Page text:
The Booming Bourbon Industry Has Construction Projects Flowing
The bourbon industry is in good spirits. In the past decade, bourbon whiskey production increased 115 percent, according to the Kentucky Distillers' Association. That's big business for the U.S. state of Kentucky, which produces 95 percent of the barrel-aged booze. Bourbon now funnels US$8.6 billion into Kentucky's economy annually, a 60 percent jump since 2009.
The bourbon boom has ushered in a building spree, with distilleries currently pursuing construction projects worth a collective US$2.3 billion. Jim Beam, for instance, has dedicated US$165 million to two expansion projects. And Diageo, the parent company of Bulleit, is building that brand's third distillery in the state, a US$130 million project.
These projects are transforming Kentucky's whiskey region into a global tourist destination—one that aims to rival what California, USA winemakers have created in Napa Valley. To that end, bourbon makers are going beyond distilleries to attract tourists, including building hotels, restaurants—even lakes. Stoli Group USA, for instance, is building a US$150 million complex that will include a luxury hotel, restaurant, convention center and music venue.
“It's about creating that overall experience,” Rudy Costello, CEO, Stoli Group USA, told The New York Times. Construction on the facility is expected to start in 2020. “We see the tourism in that area already, and I don't think we've even scratched the surface.”
As companies rush to expand, teams will need to break down project silos. Heaven Hill Distillery learned the value of that lesson before it launched the US$17.5 million renovation and expansion of its visitor center in 2017, with a planned completion in 2021.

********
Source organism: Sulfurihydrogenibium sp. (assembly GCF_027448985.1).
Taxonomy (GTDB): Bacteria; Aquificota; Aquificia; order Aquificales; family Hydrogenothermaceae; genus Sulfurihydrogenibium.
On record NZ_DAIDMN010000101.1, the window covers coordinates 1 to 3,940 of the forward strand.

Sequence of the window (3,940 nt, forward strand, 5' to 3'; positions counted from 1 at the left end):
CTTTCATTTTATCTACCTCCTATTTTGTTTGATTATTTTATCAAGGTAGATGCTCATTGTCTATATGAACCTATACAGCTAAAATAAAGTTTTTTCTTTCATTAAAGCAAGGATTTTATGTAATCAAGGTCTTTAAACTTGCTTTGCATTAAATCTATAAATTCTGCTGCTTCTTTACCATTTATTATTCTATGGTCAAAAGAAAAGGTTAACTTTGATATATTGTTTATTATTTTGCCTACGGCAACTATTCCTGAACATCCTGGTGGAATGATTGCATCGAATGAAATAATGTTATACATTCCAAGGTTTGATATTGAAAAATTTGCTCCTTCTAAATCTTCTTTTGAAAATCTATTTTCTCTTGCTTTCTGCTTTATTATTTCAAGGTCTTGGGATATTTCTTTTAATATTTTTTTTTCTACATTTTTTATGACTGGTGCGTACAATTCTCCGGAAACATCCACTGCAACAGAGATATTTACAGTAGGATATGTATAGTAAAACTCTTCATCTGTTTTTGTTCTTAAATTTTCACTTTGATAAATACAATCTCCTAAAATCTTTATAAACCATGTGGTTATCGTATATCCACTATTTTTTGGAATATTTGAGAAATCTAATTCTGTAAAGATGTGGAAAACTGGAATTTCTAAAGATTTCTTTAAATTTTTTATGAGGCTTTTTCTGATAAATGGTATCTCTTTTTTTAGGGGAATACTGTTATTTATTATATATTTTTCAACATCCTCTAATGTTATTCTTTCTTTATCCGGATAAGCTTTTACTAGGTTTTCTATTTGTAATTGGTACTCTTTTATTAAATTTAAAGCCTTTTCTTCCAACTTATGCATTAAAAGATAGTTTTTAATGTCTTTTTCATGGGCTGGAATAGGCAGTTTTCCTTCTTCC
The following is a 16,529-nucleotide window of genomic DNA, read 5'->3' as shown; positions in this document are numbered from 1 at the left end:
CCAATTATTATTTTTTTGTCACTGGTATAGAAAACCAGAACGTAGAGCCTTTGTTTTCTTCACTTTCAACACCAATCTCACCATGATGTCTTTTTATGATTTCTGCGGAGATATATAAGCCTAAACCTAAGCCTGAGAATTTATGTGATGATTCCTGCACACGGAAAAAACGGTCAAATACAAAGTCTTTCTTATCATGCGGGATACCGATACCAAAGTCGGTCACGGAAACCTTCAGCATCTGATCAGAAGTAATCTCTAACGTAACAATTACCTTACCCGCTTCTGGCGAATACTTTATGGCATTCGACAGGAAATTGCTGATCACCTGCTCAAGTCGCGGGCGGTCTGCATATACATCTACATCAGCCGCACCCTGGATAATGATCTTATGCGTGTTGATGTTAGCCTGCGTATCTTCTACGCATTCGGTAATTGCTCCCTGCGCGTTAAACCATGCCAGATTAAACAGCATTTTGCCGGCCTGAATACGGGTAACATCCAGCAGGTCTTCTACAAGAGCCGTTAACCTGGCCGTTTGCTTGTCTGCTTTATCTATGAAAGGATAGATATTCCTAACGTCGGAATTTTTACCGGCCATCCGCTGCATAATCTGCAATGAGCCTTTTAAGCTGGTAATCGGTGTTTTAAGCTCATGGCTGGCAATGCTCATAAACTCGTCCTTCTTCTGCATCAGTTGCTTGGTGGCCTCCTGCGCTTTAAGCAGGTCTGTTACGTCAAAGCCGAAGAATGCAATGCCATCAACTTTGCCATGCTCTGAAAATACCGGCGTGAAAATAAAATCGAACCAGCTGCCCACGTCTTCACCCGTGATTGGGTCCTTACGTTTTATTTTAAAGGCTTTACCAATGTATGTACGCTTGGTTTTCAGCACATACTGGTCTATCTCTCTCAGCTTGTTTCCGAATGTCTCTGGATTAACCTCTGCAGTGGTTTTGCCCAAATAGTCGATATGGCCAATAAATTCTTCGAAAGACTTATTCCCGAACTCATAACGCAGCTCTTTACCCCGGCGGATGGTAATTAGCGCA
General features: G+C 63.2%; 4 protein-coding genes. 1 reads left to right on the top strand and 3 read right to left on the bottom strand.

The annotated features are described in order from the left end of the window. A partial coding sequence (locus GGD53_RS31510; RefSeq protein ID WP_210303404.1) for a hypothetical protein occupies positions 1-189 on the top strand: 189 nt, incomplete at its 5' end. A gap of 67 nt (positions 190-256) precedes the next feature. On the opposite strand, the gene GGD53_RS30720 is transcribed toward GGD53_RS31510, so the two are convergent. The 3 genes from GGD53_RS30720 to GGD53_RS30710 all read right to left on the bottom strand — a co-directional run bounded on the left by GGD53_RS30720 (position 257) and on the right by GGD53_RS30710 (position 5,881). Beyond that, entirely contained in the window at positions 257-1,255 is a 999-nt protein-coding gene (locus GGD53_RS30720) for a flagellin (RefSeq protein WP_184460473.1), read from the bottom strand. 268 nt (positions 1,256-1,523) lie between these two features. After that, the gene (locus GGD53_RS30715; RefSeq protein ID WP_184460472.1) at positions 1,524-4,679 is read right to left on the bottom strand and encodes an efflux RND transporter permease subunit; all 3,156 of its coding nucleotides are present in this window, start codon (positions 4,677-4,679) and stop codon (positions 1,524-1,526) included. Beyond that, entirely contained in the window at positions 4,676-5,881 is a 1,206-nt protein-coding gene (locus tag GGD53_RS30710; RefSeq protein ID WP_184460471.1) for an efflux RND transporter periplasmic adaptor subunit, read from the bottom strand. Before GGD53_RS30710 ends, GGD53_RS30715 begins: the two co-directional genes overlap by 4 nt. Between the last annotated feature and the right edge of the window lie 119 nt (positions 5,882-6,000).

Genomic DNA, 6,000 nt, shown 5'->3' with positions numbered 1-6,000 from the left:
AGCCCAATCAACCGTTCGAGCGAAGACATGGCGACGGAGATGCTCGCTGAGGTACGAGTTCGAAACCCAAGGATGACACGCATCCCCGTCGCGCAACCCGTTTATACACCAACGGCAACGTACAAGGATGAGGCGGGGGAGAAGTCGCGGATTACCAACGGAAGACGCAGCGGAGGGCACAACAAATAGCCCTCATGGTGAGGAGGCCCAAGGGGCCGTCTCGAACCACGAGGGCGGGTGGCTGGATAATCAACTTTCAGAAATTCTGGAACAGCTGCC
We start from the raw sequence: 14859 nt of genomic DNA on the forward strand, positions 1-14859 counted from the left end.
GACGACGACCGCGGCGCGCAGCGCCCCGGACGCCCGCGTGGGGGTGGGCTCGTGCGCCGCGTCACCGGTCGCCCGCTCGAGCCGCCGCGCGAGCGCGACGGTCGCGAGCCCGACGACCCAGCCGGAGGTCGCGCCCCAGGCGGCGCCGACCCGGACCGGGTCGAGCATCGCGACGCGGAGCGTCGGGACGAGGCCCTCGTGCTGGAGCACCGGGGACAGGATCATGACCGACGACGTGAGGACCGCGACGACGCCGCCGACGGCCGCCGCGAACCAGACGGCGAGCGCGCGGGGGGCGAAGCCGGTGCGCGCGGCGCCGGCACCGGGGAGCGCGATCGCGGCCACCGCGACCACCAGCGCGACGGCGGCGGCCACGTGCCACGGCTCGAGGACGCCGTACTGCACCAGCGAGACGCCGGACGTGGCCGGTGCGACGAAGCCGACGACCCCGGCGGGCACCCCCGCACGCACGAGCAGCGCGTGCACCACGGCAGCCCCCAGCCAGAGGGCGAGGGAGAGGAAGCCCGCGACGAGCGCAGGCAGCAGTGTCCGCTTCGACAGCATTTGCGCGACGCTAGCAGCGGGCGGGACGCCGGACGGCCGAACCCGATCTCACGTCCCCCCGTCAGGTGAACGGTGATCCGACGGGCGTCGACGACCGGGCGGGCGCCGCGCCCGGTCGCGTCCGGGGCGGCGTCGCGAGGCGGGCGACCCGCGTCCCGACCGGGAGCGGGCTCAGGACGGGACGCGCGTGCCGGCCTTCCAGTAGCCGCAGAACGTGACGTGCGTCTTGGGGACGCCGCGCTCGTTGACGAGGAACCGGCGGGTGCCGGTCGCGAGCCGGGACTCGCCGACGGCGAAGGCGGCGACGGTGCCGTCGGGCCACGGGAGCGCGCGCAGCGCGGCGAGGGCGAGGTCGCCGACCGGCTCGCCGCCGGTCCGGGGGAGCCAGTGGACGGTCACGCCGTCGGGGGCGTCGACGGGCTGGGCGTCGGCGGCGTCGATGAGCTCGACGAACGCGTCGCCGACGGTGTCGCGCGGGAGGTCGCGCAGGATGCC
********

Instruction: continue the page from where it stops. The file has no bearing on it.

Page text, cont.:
Renderings of Kentucky Owl Park, Stoli Group's complex that will include a luxury hotel, restaurant, convention center and music venue.
On earlier projects, including the original visitor center, Heaven Hill's teams did not always know of changes made by other groups—until the changes had resulted in cost and schedule overruns. For example, two months into the construction of the original visitor center, the designer discovered that changes in structural and mechanical elements, such as the placement of air vents, would interfere with planned design elements. That meant a delay and an unexpected cost to reconstruct the affected area.
“We learned we needed to have our teams work hand in hand to make sure we don't have overage in time or cost,” says Susan Wahl, group product director, whiskey portfolio, Heaven Hill Distillery, Louisville, Kentucky.
—Susan Wahl, Heaven Hill Distillery, Louisville, Kentucky, USA
Heaven Hill Distillery prioritized collaboration for its latest project. It embedded members from the architect's office in the designer's office, and vice versa. The entire project team, including owner representatives, Abel Construction and Solid Light, meets once a week for status updates. So when the designer or the architect makes a change, the other quickly learns and responds—before it gets built.
Keeping the same integrated core team from project to project has also created seamless knowledge transfer. “It maintains consistency and institutional knowledge,” Ms. Wahl says. “So the team members not only have expertise in their fields, they also have expertise with us and our projects.”
Setting the Bar
Distillers realize that simply selling bourbon is no longer enough; they also have to provide an experience. The Stoli Group is working with famed Shigeru Ban Architects to do so for its Kentucky Owl Park project.
Project plans for the 420-acre (170-hectare) site call for the usual facilities to make bourbon: rickhouses for aging and a bottling center. But to draw tourists, the project team is also planning more elaborate offerings: Existing quarry pits will be turned into lakes with clear, limestone-filtered water. The distillery will be housed in three timber-based pyramids. And a working, vintage-style dinner train will connect Kentucky Owl Park to other distilleries in the area.
“This is an opportunity for us to challenge ourselves like never before,” Dean Maltz, managing partner, Shigeru Ban Architects, said in a statement. “These plans serve as our first Kentucky distillery and incorporate unique highlights and nods to the industry and its history.” —Novid Parsi
Toast of the Town
Counties in the U.S. state of Kentucky with at least 1 whiskey distillery
Total distilleries in Kentucky, a 250 percent increase since 2009
Distillery stops that tourists made in 2018, a 370 percent increase since 2009
Source: Kentucky Distillers' Association
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